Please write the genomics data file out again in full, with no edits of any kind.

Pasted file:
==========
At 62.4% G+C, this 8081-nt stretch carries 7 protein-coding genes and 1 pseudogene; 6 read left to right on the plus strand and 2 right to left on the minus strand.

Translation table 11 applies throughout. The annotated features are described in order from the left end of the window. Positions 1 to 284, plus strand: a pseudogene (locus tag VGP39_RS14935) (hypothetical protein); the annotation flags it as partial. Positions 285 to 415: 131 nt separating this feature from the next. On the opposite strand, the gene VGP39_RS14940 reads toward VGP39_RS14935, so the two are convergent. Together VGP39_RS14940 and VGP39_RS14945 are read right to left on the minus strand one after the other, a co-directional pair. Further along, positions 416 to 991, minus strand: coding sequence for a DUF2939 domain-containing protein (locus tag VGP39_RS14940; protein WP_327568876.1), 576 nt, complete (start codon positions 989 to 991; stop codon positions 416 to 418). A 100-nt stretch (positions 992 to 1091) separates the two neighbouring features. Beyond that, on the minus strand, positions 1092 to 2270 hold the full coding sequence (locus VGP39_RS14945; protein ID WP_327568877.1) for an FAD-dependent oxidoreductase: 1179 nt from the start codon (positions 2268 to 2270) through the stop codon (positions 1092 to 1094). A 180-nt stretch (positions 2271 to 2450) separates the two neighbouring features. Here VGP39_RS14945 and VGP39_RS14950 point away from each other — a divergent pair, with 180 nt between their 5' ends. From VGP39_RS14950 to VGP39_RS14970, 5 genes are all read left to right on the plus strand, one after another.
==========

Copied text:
At 62.4% G+C, this 8081-nt stretch carries 7 protein-coding genes and 1 pseudogene; 6 read left to right on the plus strand and 2 right to left on the minus strand.

Translation table 11 applies throughout. The annotated features are described in order from the left end of the window. Positions 1 to 284, plus strand: a pseudogene (locus tag VGP39_RS14935) (hypothetical protein); the annotation flags it as partial. Positions 285 to 415: 131 nt separating this feature from the next. On the opposite strand, the gene VGP39_RS14940 reads toward VGP39_RS14935, so the two are convergent. Together VGP39_RS14940 and VGP39_RS14945 are read right to left on the minus strand one after the other, a co-directional pair. Further along, positions 416 to 991, minus strand: coding sequence for a DUF2939 domain-containing protein (locus tag VGP39_RS14940; protein WP_327568876.1), 576 nt, complete (start codon positions 989 to 991; stop codon positions 416 to 418). A 100-nt stretch (positions 992 to 1091) separates the two neighbouring features. Beyond that, on the minus strand, positions 1092 to 2270 hold the full coding sequence (locus VGP39_RS14945; protein ID WP_327568877.1) for an FAD-dependent oxidoreductase: 1179 nt from the start codon (positions 2268 to 2270) through the stop codon (positions 1092 to 1094). A 180-nt stretch (positions 2271 to 2450) separates the two neighbouring features. Here VGP39_RS14945 and VGP39_RS14950 point away from each other — a divergent pair, with 180 nt between their 5' ends. From VGP39_RS14950 to VGP39_RS14970, 5 genes are all read left to right on the plus strand, one after another.